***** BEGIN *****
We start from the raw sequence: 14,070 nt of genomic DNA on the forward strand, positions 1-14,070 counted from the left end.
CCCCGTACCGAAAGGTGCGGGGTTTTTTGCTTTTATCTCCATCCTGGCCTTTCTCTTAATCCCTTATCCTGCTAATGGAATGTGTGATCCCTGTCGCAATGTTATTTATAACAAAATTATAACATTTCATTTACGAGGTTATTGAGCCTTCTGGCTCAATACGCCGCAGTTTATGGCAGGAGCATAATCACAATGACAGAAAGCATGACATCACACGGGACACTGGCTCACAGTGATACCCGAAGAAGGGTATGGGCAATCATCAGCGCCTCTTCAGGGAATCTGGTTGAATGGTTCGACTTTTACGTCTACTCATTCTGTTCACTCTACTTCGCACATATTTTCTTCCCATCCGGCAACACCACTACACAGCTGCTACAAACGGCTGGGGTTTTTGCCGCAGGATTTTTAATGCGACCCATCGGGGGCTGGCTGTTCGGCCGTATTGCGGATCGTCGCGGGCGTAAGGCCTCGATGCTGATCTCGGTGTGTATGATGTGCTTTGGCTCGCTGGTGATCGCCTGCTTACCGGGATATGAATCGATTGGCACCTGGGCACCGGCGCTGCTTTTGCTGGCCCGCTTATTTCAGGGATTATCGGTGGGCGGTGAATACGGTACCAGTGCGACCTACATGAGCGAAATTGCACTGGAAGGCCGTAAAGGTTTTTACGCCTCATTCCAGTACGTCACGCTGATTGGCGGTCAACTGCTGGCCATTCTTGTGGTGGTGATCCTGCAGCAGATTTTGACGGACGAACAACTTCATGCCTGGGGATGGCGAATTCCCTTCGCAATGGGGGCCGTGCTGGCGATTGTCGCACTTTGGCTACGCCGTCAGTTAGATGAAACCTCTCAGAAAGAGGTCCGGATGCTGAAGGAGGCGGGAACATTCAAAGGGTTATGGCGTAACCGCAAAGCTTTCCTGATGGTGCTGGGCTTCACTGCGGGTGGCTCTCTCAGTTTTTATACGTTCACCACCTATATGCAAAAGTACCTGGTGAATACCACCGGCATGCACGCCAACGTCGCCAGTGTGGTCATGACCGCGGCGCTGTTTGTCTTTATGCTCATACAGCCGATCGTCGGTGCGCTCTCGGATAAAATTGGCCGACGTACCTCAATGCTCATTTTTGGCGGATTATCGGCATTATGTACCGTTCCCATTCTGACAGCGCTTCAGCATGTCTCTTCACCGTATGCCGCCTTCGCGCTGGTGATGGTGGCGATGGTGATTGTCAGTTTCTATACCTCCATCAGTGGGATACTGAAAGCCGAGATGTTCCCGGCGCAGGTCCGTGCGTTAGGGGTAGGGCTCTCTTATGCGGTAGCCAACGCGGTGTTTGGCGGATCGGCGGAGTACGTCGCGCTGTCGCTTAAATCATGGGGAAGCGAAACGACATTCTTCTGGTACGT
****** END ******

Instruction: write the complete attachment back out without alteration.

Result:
We start from the raw sequence: 14,070 nt of genomic DNA on the forward strand, positions 1-14,070 counted from the left end.
CCCCGTACCGAAAGGTGCGGGGTTTTTTGCTTTTATCTCCATCCTGGCCTTTCTCTTAATCCCTTATCCTGCTAATGGAATGTGTGATCCCTGTCGCAATGTTATTTATAACAAAATTATAACATTTCATTTACGAGGTTATTGAGCCTTCTGGCTCAATACGCCGCAGTTTATGGCAGGAGCATAATCACAATGACAGAAAGCATGACATCACACGGGACACTGGCTCACAGTGATACCCGAAGAAGGGTATGGGCAATCATCAGCGCCTCTTCAGGGAATCTGGTTGAATGGTTCGACTTTTACGTCTACTCATTCTGTTCACTCTACTTCGCACATATTTTCTTCCCATCCGGCAACACCACTACACAGCTGCTACAAACGGCTGGGGTTTTTGCCGCAGGATTTTTAATGCGACCCATCGGGGGCTGGCTGTTCGGCCGTATTGCGGATCGTCGCGGGCGTAAGGCCTCGATGCTGATCTCGGTGTGTATGATGTGCTTTGGCTCGCTGGTGATCGCCTGCTTACCGGGATATGAATCGATTGGCACCTGGGCACCGGCGCTGCTTTTGCTGGCCCGCTTATTTCAGGGATTATCGGTGGGCGGTGAATACGGTACCAGTGCGACCTACATGAGCGAAATTGCACTGGAAGGCCGTAAAGGTTTTTACGCCTCATTCCAGTACGTCACGCTGATTGGCGGTCAACTGCTGGCCATTCTTGTGGTGGTGATCCTGCAGCAGATTTTGACGGACGAACAACTTCATGCCTGGGGATGGCGAATTCCCTTCGCAATGGGGGCCGTGCTGGCGATTGTCGCACTTTGGCTACGCCGTCAGTTAGATGAAACCTCTCAGAAAGAGGTCCGGATGCTGAAGGAGGCGGGAACATTCAAAGGGTTATGGCGTAACCGCAAAGCTTTCCTGATGGTGCTGGGCTTCACTGCGGGTGGCTCTCTCAGTTTTTATACGTTCACCACCTATATGCAAAAGTACCTGGTGAATACCACCGGCATGCACGCCAACGTCGCCAGTGTGGTCATGACCGCGGCGCTGTTTGTCTTTATGCTCATACAGCCGATCGTCGGTGCGCTCTCGGATAAAATTGGCCGACGTACCTCAATGCTCATTTTTGGCGGATTATCGGCATTATGTACCGTTCCCATTCTGACAGCGCTTCAGCATGTCTCTTCACCGTATGCCGCCTTCGCGCTGGTGATGGTGGCGATGGTGATTGTCAGTTTCTATACCTCCATCAGTGGGATACTGAAAGCCGAGATGTTCCCGGCGCAGGTCCGTGCGTTAGGGGTAGGGCTCTCTTATGCGGTAGCCAACGCGGTGTTTGGCGGATCGGCGGAGTACGTCGCGCTGTCGCTTAAATCATGGGGAAGCGAAACGACATTCTTCTGGTACGT